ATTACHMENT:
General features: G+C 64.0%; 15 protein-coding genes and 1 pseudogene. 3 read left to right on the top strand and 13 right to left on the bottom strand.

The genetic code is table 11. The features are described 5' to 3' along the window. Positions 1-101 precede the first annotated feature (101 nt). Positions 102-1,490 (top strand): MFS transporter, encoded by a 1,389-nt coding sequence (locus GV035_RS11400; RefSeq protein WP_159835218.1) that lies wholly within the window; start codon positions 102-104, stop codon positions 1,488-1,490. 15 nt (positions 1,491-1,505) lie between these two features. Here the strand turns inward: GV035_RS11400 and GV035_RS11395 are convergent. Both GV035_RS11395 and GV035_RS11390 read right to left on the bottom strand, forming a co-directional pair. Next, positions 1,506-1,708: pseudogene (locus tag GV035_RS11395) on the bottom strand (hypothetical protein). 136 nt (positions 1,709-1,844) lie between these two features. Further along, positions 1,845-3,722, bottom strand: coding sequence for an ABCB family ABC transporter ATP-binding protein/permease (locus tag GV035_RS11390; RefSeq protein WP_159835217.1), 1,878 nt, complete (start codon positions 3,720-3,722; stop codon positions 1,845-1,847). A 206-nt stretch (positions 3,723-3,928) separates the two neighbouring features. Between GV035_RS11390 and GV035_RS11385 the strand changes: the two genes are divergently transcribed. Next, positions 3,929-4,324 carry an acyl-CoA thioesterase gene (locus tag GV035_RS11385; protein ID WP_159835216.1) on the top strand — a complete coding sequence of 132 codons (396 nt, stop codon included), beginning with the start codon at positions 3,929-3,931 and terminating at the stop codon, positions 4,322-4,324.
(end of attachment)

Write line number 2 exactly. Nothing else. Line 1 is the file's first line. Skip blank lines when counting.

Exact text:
The genetic code is table 11. The features are described 5' to 3' along the window. Positions 1-101 precede the first annotated feature (101 nt). Positions 102-1,490 (top strand): MFS transporter, encoded by a 1,389-nt coding sequence (locus GV035_RS11400; RefSeq protein WP_159835218.1) that lies wholly within the window; start codon positions 102-104, stop codon positions 1,488-1,490. 15 nt (positions 1,491-1,505) lie between these two features. Here the strand turns inward: GV035_RS11400 and GV035_RS11395 are convergent. Both GV035_RS11395 and GV035_RS11390 read right to left on the bottom strand, forming a co-directional pair. Next, positions 1,506-1,708: pseudogene (locus tag GV035_RS11395) on the bottom strand (hypothetical protein). 136 nt (positions 1,709-1,844) lie between these two features. Further along, positions 1,845-3,722, bottom strand: coding sequence for an ABCB family ABC transporter ATP-binding protein/permease (locus tag GV035_RS11390; RefSeq protein WP_159835217.1), 1,878 nt, complete (start codon positions 3,720-3,722; stop codon positions 1,845-1,847). A 206-nt stretch (positions 3,723-3,928) separates the two neighbouring features. Between GV035_RS11390 and GV035_RS11385 the strand changes: the two genes are divergently transcribed. Next, positions 3,929-4,324 carry an acyl-CoA thioesterase gene (locus tag GV035_RS11385; protein ID WP_159835216.1) on the top strand — a complete coding sequence of 132 codons (396 nt, stop codon included), beginning with the start codon at positions 3,929-3,931 and terminating at the stop codon, positions 4,322-4,324.